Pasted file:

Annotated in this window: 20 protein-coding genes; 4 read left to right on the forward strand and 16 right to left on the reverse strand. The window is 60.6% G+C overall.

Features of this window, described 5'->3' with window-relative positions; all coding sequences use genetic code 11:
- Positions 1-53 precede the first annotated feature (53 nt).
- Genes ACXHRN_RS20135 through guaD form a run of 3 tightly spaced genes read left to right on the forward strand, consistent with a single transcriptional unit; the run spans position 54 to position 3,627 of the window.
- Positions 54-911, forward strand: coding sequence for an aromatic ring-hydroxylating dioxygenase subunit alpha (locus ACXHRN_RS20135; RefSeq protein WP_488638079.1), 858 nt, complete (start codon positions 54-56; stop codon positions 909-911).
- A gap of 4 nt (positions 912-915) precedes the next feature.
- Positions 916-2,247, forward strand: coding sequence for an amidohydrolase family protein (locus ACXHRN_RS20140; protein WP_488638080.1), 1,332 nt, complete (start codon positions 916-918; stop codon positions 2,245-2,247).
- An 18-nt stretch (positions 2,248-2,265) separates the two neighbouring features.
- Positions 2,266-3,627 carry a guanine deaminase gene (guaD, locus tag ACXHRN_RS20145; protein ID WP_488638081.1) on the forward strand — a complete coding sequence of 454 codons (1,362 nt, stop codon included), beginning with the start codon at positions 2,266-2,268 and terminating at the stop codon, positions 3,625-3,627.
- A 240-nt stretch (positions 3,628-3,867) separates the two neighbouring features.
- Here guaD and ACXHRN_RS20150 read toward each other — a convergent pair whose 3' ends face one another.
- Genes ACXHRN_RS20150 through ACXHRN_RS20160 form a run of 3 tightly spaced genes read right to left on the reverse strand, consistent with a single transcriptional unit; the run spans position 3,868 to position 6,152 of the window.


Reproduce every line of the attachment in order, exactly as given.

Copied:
Annotated in this window: 20 protein-coding genes; 4 read left to right on the forward strand and 16 right to left on the reverse strand. The window is 60.6% G+C overall.

Features of this window, described 5'->3' with window-relative positions; all coding sequences use genetic code 11:
- Positions 1-53 precede the first annotated feature (53 nt).
- Genes ACXHRN_RS20135 through guaD form a run of 3 tightly spaced genes read left to right on the forward strand, consistent with a single transcriptional unit; the run spans position 54 to position 3,627 of the window.
- Positions 54-911, forward strand: coding sequence for an aromatic ring-hydroxylating dioxygenase subunit alpha (locus ACXHRN_RS20135; RefSeq protein WP_488638079.1), 858 nt, complete (start codon positions 54-56; stop codon positions 909-911).
- A gap of 4 nt (positions 912-915) precedes the next feature.
- Positions 916-2,247, forward strand: coding sequence for an amidohydrolase family protein (locus ACXHRN_RS20140; protein WP_488638080.1), 1,332 nt, complete (start codon positions 916-918; stop codon positions 2,245-2,247).
- An 18-nt stretch (positions 2,248-2,265) separates the two neighbouring features.
- Positions 2,266-3,627 carry a guanine deaminase gene (guaD, locus tag ACXHRN_RS20145; protein ID WP_488638081.1) on the forward strand — a complete coding sequence of 454 codons (1,362 nt, stop codon included), beginning with the start codon at positions 2,266-2,268 and terminating at the stop codon, positions 3,625-3,627.
- A 240-nt stretch (positions 3,628-3,867) separates the two neighbouring features.
- Here guaD and ACXHRN_RS20150 read toward each other — a convergent pair whose 3' ends face one another.
- Genes ACXHRN_RS20150 through ACXHRN_RS20160 form a run of 3 tightly spaced genes read right to left on the reverse strand, consistent with a single transcriptional unit; the run spans position 3,868 to position 6,152 of the window.